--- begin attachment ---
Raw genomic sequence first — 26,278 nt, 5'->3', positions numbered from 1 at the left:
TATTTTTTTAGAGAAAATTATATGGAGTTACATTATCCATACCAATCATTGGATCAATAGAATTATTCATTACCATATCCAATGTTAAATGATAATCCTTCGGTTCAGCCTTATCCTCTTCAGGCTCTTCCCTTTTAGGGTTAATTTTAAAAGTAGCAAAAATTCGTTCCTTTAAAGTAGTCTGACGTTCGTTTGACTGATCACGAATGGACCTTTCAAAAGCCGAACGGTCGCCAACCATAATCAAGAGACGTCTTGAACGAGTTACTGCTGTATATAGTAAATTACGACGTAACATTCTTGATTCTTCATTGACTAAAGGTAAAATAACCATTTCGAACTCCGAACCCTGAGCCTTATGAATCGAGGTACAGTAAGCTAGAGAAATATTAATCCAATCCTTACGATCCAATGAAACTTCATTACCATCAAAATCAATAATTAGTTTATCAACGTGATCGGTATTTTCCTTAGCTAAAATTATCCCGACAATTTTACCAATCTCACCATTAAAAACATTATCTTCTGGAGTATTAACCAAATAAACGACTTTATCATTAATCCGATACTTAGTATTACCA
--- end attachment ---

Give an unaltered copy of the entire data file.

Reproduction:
Raw genomic sequence first — 26,278 nt, 5'->3', positions numbered from 1 at the left:
TATTTTTTTAGAGAAAATTATATGGAGTTACATTATCCATACCAATCATTGGATCAATAGAATTATTCATTACCATATCCAATGTTAAATGATAATCCTTCGGTTCAGCCTTATCCTCTTCAGGCTCTTCCCTTTTAGGGTTAATTTTAAAAGTAGCAAAAATTCGTTCCTTTAAAGTAGTCTGACGTTCGTTTGACTGATCACGAATGGACCTTTCAAAAGCCGAACGGTCGCCAACCATAATCAAGAGACGTCTTGAACGAGTTACTGCTGTATATAGTAAATTACGACGTAACATTCTTGATTCTTCATTGACTAAAGGTAAAATAACCATTTCGAACTCCGAACCCTGAGCCTTATGAATCGAGGTACAGTAAGCTAGAGAAATATTAATCCAATCCTTACGATCCAATGAAACTTCATTACCATCAAAATCAATAATTAGTTTATCAACGTGATCGGTATTTTCCTTAGCTAAAATTATCCCGACAATTTTACCAATCTCACCATTAAAAACATTATCTTCTGGAGTATTAACCAAATAAACGACTTTATCATTAATCCGATACTTAGTATTACCA